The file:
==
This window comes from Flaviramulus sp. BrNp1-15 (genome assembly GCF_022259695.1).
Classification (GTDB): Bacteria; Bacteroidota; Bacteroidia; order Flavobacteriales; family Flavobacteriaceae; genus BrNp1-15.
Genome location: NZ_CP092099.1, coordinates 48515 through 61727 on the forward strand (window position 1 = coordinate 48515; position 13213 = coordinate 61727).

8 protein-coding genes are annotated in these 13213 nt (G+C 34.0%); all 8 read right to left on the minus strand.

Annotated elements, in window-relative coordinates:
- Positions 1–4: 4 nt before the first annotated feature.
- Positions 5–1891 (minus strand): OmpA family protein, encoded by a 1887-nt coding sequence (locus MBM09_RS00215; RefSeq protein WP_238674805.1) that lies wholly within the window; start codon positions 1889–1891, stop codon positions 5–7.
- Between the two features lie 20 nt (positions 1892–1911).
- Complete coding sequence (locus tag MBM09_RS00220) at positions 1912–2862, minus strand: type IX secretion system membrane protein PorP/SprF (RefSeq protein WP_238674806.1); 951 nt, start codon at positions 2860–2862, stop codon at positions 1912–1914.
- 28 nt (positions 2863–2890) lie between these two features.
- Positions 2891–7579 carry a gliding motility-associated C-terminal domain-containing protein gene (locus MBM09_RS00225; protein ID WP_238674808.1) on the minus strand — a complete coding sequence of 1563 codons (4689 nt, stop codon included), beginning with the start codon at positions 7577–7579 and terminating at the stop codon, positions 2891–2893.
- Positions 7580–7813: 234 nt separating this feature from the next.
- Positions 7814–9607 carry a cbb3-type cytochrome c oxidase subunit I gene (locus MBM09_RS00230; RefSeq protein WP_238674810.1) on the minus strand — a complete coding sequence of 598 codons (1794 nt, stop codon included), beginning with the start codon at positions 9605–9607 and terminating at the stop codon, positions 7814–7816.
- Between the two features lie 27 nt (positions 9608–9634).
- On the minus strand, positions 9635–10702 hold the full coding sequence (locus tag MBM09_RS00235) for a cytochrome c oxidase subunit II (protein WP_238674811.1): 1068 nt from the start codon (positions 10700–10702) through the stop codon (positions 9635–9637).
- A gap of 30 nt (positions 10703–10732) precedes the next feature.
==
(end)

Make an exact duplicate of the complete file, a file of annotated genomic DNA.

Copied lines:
This window comes from Flaviramulus sp. BrNp1-15 (genome assembly GCF_022259695.1).
Classification (GTDB): Bacteria; Bacteroidota; Bacteroidia; order Flavobacteriales; family Flavobacteriaceae; genus BrNp1-15.
Genome location: NZ_CP092099.1, coordinates 48515 through 61727 on the forward strand (window position 1 = coordinate 48515; position 13213 = coordinate 61727).

8 protein-coding genes are annotated in these 13213 nt (G+C 34.0%); all 8 read right to left on the minus strand.

Annotated elements, in window-relative coordinates:
- Positions 1–4: 4 nt before the first annotated feature.
- Positions 5–1891 (minus strand): OmpA family protein, encoded by a 1887-nt coding sequence (locus MBM09_RS00215; RefSeq protein WP_238674805.1) that lies wholly within the window; start codon positions 1889–1891, stop codon positions 5–7.
- Between the two features lie 20 nt (positions 1892–1911).
- Complete coding sequence (locus tag MBM09_RS00220) at positions 1912–2862, minus strand: type IX secretion system membrane protein PorP/SprF (RefSeq protein WP_238674806.1); 951 nt, start codon at positions 2860–2862, stop codon at positions 1912–1914.
- 28 nt (positions 2863–2890) lie between these two features.
- Positions 2891–7579 carry a gliding motility-associated C-terminal domain-containing protein gene (locus MBM09_RS00225; protein ID WP_238674808.1) on the minus strand — a complete coding sequence of 1563 codons (4689 nt, stop codon included), beginning with the start codon at positions 7577–7579 and terminating at the stop codon, positions 2891–2893.
- Positions 7580–7813: 234 nt separating this feature from the next.
- Positions 7814–9607 carry a cbb3-type cytochrome c oxidase subunit I gene (locus MBM09_RS00230; RefSeq protein WP_238674810.1) on the minus strand — a complete coding sequence of 598 codons (1794 nt, stop codon included), beginning with the start codon at positions 9605–9607 and terminating at the stop codon, positions 7814–7816.
- Between the two features lie 27 nt (positions 9608–9634).
- On the minus strand, positions 9635–10702 hold the full coding sequence (locus tag MBM09_RS00235) for a cytochrome c oxidase subunit II (protein WP_238674811.1): 1068 nt from the start codon (positions 10700–10702) through the stop codon (positions 9635–9637).
- A gap of 30 nt (positions 10703–10732) precedes the next feature.